BackStory: Five Questions with Sophie van Llewyn
Author of Phoenixes
Who are your favourite historical fiction writers (flash or otherwise) and why?
That would be Maurice Druon. His saga The Accursed Kings is still one of my favourites. I read it twice, already, and honestly, I’m afraid of diving into it one more time, because I’d be unresponsive (in book-induced coma) for days, and that’s not a scenario I can afford with a toddler at home. But, honestly, the books are so well researched, and well written, and so utterly fascinating, that they’re just unmatched.
The books follow the fates of the last of the Capet kings of France, Philip the Fair and his four children. By far, the most interesting story for me was that of Isabella, latter dubbed the She-Wolf of France. She’s was an amazing woman. For years slighted and humiliated by her husband, King Edward the Second, and his lovers, she watched and waited for the perfect opportunity. This came after she started an affair with Roger Mortimer during a visit in France. The two ‘invaded’ England assisted by a force of mercenaries. The English turned on their own king, sick with their abuses, and the Queen emerged victorious, alongside her lover. But her story doesn’t end here — this is more than befitting an interview, though, so I’ll let you discover this fascinating personality for yourselves.
Were there any interesting facts, details, or turns of phrase that didn’t quite make the final piece?
‘Mother pouts audibly behind me.’
Interestingly, I didn’t cut very much from this piece, rather tried to expand it — the first version, without the poetry lines, seemed to fall a bit flat. The flash was too thick with defeatism, at the time. I wanted to insert somehow the storyline with the brothers, who had fallen in France, and also hint at the fact that the British were just waiting for that moment when they would rise from their ashes and strike back.
I tried to compress this storyline into the body of the story, but it seemed forced. That’s when I had the idea to insert it as poetry. I love how in a haibun, the final poetry lines round off the piece, by often referring to a slightly different matter. That’s what I wanted to achieve: and the poetry lines, rather hinting at than talking open about a war theatre like the prose part, allowed the ideas to breathe.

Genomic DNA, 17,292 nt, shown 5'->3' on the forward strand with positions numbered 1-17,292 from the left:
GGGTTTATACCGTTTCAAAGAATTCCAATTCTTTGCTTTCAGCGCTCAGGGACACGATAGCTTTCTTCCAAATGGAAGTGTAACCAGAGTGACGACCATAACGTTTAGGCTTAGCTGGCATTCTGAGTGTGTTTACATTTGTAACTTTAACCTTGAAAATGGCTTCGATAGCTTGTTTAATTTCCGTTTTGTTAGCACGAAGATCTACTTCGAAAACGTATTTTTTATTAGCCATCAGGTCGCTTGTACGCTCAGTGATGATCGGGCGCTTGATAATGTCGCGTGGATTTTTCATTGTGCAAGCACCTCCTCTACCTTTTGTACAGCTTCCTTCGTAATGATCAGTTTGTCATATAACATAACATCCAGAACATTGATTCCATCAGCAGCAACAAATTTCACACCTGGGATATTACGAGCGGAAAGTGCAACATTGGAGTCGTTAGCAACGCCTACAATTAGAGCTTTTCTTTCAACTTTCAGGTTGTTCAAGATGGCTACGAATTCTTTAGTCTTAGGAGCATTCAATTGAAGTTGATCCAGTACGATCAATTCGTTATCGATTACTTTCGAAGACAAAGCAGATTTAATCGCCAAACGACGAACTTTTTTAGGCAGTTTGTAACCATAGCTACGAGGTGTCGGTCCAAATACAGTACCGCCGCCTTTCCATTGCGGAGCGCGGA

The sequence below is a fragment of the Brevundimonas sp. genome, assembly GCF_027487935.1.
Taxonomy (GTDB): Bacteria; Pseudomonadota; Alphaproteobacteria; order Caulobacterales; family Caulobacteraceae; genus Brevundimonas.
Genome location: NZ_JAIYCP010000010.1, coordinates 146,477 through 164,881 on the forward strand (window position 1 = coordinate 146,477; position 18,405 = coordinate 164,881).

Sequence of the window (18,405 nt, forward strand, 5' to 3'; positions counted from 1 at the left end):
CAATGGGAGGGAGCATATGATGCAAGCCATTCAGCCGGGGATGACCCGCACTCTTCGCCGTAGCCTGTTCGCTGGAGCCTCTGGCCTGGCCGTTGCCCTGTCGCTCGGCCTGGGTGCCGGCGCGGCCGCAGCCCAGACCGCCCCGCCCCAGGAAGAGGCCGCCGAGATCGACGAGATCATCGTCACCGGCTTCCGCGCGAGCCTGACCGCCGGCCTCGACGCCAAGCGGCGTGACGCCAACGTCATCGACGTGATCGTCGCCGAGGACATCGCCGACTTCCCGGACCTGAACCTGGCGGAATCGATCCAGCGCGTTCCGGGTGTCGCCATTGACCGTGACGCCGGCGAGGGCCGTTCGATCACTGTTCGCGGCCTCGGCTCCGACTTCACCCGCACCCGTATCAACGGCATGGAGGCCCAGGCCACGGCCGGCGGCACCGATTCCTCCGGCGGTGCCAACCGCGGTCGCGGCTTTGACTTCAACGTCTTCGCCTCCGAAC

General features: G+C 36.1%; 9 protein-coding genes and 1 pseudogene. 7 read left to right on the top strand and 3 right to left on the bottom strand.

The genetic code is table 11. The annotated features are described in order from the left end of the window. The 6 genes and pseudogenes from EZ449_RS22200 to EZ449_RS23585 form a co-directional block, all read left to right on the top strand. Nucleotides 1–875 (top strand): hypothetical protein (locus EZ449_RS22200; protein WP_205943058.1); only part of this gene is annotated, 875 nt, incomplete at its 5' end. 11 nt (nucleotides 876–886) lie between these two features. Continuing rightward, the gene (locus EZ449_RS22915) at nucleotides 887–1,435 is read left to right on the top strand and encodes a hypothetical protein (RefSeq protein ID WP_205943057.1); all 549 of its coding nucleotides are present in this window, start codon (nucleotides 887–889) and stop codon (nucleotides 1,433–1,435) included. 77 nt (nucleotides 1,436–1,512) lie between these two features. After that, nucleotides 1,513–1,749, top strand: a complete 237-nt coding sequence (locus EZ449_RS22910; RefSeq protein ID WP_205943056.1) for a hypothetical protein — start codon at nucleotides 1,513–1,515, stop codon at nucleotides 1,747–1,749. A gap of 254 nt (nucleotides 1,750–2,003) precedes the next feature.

If you could live for one year in any historical period, when and where would it be, and why?
I wouldn’t want to go back too far in time, to be honest, especially as a woman. Think of all the hardships a woman was confronted with in the past: even doing the washing was torture. There were very few privileged, while most of the population ‘enjoyed’ poor healthcare, often no education at all, having to deal with hunger and cold, and having to do hard work at home, or in the fields. Often, women didn’t have the liberty to choose their own husbands. Put a high infant mortality rate on top of that, and let’s be honest, who would want to actually live in the past? What irks me most is, I think, the way women were often kept away from education, because it might have ‘put dangerous ideas into their heads,’ made them less compliant about accepting a husband forced on them and his whims, grounding a family, looking after the house. They were simply refused the choice.
That being said, I think the ’70s were quite awesome in the Western civilisation. It was a time of cultural awakening, while there was an inclination towards the people’s well being. I feel that now there’s a tendency to squeeze profit out of everything, including healthcare and education: that’s a steep price to pay. I mean, look at what’s happening across the Atlantic. I keep wondering if I will live to witness another awakening.
What, if anything, do you have in common with your main character?
What do you think is the most challenging and/or rewarding aspect of writing historical flash?
Managing to conjure a picture of the past so vivid, that the reader is transported, while all the while, illuminating a perennial aspect of the human condition.
Sophie van Llewyn lives in Germany. She worships, and writes historical fiction. One of her historical flashes won 2nd place in the Reflex Fiction Competition in Autumn 2017. She also wrote a historical novella-in-flash, Bottled Goods. You can find out more at https://sophievanllewyn.
Image of Heinkel 111 aircraft over London from the Collection Database of the Australian War Memorial under the ID Number C219738.